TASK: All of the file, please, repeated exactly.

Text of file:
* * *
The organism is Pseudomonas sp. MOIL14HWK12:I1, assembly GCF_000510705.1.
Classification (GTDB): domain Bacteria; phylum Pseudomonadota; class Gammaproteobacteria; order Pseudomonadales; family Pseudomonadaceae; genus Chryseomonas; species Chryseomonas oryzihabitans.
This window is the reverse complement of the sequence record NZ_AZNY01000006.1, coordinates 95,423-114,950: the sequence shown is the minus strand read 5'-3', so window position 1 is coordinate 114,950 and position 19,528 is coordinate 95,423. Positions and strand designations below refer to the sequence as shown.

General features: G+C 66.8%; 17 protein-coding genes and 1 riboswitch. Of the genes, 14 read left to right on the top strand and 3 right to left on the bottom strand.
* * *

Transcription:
The organism is Pseudomonas sp. MOIL14HWK12:I1, assembly GCF_000510705.1.
Classification (GTDB): domain Bacteria; phylum Pseudomonadota; class Gammaproteobacteria; order Pseudomonadales; family Pseudomonadaceae; genus Chryseomonas; species Chryseomonas oryzihabitans.
This window is the reverse complement of the sequence record NZ_AZNY01000006.1, coordinates 95,423-114,950: the sequence shown is the minus strand read 5'-3', so window position 1 is coordinate 114,950 and position 19,528 is coordinate 95,423. Positions and strand designations below refer to the sequence as shown.

General features: G+C 66.8%; 17 protein-coding genes and 1 riboswitch. Of the genes, 14 read left to right on the top strand and 3 right to left on the bottom strand.